On February 24, 2020, the U.S. District Court for the Middle District of North Carolina issued an opinion in Brown v. Martin Marietta Materials, Inc. regarding disability discrimination, reasonable accommodations, and retaliation involving an employee who was unable to return to work following expiration of Family and Medical Leave Act (FMLA) leave. The case offers employers some guidance regarding the undue hardship analysis at a micro and macro level, ensuring compliance with the interactive process, and the best practice for handling requests for finite leave when the possibility of additional future leave is evident.
Ethan Brown, a former truck driver, alleged disability discrimination under the Americans with Disabilities Act (ADA) and North Carolina public policy, as well as retaliation under the FMLA, against his former employer, Martin Marietta Materials, Inc. The district court granted summary judgment as to Brown's FMLA retaliation claim and certain public policy claims, and denied summary judgment as to Brown's ADA claim and remaining public policy claims.
Disabled Brookings woman sues police for citing, then chasing her for riding mobility scooter on sidewalk
A disabled Brookings woman has filed a civil rights suit against Brookings police, alleging they unlawfully stopped her and violated the federal Americans with Disabilities Act when they cited her for riding her mobile electric scooter on a sidewalk without a helmet and then chased her when she continued to ride home.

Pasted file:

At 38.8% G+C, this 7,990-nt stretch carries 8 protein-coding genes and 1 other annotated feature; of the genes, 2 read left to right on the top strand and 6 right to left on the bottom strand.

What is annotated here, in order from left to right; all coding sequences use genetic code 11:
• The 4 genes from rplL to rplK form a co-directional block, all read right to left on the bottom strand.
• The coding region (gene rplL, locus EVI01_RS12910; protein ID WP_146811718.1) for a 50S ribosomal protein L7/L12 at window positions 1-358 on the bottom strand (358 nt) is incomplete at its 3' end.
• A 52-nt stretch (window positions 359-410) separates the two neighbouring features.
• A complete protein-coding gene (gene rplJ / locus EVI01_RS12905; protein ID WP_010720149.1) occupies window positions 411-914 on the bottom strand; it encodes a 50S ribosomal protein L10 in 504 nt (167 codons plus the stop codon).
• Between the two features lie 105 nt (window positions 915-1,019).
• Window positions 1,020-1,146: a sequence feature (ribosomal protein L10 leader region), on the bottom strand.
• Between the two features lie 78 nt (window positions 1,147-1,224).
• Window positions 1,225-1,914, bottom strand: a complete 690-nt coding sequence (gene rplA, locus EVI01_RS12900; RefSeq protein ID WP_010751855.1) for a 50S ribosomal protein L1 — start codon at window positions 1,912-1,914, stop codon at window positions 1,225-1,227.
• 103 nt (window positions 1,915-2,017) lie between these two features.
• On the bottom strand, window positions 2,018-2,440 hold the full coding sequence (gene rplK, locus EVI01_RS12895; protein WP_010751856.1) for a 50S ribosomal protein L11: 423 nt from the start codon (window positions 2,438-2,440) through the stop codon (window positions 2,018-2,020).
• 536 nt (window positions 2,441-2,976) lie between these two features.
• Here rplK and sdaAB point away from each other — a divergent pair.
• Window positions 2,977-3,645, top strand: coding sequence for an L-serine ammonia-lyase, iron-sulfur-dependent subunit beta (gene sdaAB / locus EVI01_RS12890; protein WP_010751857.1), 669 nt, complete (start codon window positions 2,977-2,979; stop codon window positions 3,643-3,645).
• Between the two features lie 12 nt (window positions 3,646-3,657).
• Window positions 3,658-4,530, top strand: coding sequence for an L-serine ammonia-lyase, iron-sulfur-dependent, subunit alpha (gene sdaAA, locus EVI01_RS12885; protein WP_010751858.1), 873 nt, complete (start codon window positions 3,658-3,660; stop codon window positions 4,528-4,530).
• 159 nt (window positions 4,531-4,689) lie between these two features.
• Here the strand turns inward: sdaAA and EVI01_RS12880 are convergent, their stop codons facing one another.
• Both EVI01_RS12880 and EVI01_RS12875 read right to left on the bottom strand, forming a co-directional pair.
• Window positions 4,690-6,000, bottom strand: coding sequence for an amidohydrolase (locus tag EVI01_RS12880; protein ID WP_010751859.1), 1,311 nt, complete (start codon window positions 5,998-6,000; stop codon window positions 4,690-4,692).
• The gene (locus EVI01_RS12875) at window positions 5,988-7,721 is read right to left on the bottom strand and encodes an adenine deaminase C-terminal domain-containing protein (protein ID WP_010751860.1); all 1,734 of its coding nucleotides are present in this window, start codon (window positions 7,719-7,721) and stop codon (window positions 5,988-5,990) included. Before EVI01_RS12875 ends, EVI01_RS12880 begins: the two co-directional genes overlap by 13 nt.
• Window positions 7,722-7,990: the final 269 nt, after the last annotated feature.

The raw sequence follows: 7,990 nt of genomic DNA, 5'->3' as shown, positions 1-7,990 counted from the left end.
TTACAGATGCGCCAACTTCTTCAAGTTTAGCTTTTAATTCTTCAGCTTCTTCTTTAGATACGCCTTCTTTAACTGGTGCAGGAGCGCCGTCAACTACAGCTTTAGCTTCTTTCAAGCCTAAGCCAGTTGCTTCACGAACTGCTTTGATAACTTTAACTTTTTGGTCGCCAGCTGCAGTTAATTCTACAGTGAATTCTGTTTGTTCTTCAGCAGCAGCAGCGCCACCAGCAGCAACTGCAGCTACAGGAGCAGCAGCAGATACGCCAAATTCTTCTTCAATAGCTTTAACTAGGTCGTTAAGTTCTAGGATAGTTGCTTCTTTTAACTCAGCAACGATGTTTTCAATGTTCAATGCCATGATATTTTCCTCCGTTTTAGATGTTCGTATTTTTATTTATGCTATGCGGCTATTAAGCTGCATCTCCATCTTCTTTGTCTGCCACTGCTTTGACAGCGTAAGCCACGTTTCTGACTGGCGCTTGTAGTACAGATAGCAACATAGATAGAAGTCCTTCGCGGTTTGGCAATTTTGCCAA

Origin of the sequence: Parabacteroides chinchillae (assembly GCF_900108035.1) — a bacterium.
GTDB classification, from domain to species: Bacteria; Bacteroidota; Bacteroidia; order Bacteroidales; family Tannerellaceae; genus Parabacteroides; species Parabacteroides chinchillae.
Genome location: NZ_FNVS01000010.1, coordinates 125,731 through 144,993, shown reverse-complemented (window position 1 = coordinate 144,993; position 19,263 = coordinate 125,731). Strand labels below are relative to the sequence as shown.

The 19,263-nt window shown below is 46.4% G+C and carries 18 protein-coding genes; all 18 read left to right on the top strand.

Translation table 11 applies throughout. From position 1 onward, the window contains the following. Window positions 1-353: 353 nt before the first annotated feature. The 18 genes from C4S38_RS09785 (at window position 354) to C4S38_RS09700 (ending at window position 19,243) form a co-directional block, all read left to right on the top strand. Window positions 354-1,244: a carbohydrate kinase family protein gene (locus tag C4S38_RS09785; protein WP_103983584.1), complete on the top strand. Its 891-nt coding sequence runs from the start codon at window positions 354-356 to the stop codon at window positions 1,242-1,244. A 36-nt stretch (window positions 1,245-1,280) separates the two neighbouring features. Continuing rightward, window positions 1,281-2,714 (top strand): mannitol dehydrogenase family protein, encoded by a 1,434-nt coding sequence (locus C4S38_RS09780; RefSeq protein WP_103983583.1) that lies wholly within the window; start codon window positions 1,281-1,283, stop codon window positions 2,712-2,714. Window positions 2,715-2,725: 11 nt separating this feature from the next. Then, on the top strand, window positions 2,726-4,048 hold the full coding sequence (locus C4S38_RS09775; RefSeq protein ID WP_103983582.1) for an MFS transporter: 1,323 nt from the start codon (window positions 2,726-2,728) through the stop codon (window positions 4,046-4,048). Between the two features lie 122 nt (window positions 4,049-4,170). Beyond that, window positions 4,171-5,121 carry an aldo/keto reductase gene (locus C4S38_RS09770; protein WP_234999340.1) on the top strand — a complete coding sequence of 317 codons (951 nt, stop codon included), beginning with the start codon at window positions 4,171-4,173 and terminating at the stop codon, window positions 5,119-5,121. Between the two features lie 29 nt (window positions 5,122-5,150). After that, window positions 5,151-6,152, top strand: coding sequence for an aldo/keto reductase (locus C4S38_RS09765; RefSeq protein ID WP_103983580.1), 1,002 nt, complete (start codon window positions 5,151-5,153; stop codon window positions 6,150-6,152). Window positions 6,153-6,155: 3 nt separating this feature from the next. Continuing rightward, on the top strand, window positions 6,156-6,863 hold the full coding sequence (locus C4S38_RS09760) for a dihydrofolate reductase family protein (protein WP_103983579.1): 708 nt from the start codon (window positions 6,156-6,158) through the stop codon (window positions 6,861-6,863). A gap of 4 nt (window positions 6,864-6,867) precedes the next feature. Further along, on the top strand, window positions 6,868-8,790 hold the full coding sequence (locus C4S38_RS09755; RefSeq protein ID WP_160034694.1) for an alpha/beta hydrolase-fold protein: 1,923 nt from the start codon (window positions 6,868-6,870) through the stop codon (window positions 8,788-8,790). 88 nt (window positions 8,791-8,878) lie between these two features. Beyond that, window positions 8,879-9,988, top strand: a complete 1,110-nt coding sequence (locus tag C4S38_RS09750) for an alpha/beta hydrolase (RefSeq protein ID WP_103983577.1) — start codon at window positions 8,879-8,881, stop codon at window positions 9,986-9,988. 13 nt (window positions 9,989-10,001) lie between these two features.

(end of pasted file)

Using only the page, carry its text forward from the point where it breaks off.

Jennifer Gayman, 49, is seeking $500,000 in damages, plus a judgment for unspecified punitive damages under the federal suit filed in the U.S. District Court in Medford this week.
· The EEOC enforces workplace anti-discrimination laws including the Americans with Disabilities Act (ADA) and the Rehabilitation Act, including the requirement for reasonable accommodation and rules about medical examinations and inquiries.
· The ADA and Rehabilitation Act rules continue to apply, but they do not interfere with or prevent employers from following the guidelines and suggestions made by the CDC or state/local public health authorities about steps employers should take regarding COVID-19. Employers should remember that guidance from public health authorities is likely to change as the COVID-19 pandemic evolves. Therefore, employers should continue to follow the most current information on maintaining workplace safety.
· The EEOC has provided guidance (a publication entitled Pandemic Preparedness in the Workplace and the Americans With Disabilities Act), consistent with these workplace protections and rules, that can help employers implement strategies to navigate the impact of COVID-19 in the workplace. This pandemic publication, which was written during the prior H1N1 outbreak, is still relevant today and identifies established ADA and Rehabilitation Act principles to answer questions frequently asked about the workplace during a pandemic. It has been updated as of March 19, 2020 to address examples and information regarding COVID-19; the new information appears in bold.